Title: A Robust Model to Measure Governance in African Countries
Authors: SAISANA MichaelaANNONI PaolaNARDO Michela
Publisher: OPOCE
Publication Year: 2009
JRC N°: JRC50643
ISBN: 978-92-79-11604-9
ISSN: 1018-5593
Other Identifiers: EUR 23773 EN
OPOCE LB-NA-23773-EN-C
URI: http://publications.jrc.ec.europa.eu/repository/handle/JRC50643
DOI: 10.2788/82544
Type: EUR - Scientific and Technical Research Reports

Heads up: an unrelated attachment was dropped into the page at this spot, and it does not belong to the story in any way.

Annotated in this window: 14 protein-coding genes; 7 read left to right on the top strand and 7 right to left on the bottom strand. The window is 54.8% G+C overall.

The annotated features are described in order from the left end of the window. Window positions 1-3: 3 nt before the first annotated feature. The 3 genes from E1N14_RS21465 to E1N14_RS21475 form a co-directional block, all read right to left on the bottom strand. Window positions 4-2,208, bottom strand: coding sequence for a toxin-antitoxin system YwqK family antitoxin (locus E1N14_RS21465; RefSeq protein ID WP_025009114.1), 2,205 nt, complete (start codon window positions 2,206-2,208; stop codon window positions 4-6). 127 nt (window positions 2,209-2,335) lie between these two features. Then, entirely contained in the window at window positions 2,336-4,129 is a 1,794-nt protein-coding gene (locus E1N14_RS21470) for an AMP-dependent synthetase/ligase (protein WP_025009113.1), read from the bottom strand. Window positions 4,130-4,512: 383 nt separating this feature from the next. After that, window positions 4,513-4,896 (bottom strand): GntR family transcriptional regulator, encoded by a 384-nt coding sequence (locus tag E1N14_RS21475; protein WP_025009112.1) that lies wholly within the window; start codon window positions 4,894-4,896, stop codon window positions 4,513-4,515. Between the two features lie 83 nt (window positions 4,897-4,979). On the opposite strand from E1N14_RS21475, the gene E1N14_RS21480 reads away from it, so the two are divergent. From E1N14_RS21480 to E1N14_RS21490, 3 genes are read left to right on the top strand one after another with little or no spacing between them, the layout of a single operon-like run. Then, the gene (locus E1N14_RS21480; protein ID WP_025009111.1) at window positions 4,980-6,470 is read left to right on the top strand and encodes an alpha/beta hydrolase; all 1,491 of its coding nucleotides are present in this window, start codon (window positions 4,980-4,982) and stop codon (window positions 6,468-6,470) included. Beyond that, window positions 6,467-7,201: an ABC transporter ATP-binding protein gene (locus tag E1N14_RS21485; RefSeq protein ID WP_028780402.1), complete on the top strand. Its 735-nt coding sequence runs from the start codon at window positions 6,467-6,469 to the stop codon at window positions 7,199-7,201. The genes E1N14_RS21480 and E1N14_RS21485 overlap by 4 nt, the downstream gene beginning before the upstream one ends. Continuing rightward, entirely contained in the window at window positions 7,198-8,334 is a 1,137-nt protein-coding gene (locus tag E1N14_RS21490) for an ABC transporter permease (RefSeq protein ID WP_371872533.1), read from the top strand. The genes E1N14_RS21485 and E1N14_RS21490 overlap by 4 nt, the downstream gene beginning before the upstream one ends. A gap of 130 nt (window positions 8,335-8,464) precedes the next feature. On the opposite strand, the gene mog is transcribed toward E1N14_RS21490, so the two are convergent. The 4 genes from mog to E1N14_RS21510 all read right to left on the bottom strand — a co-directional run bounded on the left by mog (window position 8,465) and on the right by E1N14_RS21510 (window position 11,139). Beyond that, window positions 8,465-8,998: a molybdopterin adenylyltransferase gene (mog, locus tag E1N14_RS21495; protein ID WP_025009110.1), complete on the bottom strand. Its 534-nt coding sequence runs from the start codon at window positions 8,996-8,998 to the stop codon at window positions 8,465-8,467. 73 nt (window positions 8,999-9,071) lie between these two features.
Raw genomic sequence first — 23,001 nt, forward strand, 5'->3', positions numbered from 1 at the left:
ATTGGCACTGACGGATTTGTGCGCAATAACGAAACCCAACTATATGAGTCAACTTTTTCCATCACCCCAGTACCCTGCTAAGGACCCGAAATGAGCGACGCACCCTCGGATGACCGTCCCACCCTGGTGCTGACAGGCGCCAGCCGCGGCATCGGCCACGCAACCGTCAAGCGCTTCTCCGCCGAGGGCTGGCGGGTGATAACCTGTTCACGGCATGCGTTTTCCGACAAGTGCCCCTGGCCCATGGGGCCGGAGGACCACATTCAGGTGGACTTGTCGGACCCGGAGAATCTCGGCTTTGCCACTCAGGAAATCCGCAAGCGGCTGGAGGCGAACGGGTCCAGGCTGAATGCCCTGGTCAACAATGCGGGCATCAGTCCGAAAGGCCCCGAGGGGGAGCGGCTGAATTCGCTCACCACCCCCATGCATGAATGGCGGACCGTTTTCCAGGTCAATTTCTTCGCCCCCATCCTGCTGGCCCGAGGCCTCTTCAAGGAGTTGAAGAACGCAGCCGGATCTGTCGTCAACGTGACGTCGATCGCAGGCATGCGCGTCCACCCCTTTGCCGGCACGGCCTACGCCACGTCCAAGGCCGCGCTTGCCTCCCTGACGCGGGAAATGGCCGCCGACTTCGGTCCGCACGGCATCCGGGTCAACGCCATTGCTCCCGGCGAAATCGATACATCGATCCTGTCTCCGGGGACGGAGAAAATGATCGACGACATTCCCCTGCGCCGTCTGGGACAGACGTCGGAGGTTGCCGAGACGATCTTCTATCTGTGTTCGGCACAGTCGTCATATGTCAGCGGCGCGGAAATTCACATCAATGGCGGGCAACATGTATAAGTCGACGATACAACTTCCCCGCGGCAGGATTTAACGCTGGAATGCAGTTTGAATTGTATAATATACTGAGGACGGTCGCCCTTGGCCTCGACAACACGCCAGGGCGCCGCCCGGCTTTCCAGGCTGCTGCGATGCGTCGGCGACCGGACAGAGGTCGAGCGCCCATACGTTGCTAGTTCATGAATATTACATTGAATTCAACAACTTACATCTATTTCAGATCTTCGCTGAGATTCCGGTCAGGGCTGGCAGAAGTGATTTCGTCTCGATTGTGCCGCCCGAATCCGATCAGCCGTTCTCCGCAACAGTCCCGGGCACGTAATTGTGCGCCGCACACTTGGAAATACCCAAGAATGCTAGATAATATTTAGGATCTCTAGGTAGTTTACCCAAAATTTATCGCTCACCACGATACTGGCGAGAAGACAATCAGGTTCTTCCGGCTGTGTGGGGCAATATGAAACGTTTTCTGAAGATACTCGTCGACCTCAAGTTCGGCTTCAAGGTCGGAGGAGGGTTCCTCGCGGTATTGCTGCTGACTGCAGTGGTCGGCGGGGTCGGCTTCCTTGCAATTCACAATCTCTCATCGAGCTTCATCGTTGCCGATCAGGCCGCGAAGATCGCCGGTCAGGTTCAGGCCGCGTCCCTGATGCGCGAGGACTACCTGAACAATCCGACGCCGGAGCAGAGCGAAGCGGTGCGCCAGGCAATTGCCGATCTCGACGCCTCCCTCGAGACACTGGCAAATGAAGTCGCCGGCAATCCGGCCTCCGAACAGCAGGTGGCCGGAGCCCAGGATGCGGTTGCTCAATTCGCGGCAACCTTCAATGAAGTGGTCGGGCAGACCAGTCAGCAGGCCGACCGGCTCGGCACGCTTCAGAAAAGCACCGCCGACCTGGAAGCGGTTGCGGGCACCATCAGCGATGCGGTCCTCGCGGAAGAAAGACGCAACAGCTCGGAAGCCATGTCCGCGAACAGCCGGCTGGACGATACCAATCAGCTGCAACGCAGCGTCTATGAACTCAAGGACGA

Abstract: Levels of performance of any government do matter in determining the quality of the civil society. The Ibrahim Index of African Governance developed by the Harvard Kennedy School shows how governance can be measured. The Index assesses governance issues over time (2000, 2002, 2005, 2006) and for 48 African countries south of the Sahara, according to a five-pillar conceptual structure: (a) Safety and Security, (b) Rule of Law, Transparency, and Corruption, (c) Participation and Human Rights, (d) Sustainable Economic Opportunity, and (e) Human Development. This report aims at validating and critically assessing the methodological approach undertaken to build the 2006 Index of African Governance, by raising two key questions: o Is the Index of African Governance internally sound and consistent from a statistical and conceptual point of view? o What scenarios could have been used to build the Index and how do the results from these scenarios compare to the original results? The overall assessment of the 2006 Index by means of multivariate analyses, uncertainty and sensitivity analyses reveals no particular shortcomings in the conceptual structure. Data-driven narratives on governance issues in Africa are also offered in this report with a view to show directions of discussions and messages that stem from an index-based analysis of governance. Overall, the Index of African Governance can be reliably used to identify weaknesses, propose remedial actions, allow for easy spatial and temporal comparisons (benchmarking), to prioritize countries in Africa of relatively low governance content, monitor and evaluate policies effectiveness and ultimately to funnel resources to countries through, for example, multilateral and bilateral agreements between African countries.
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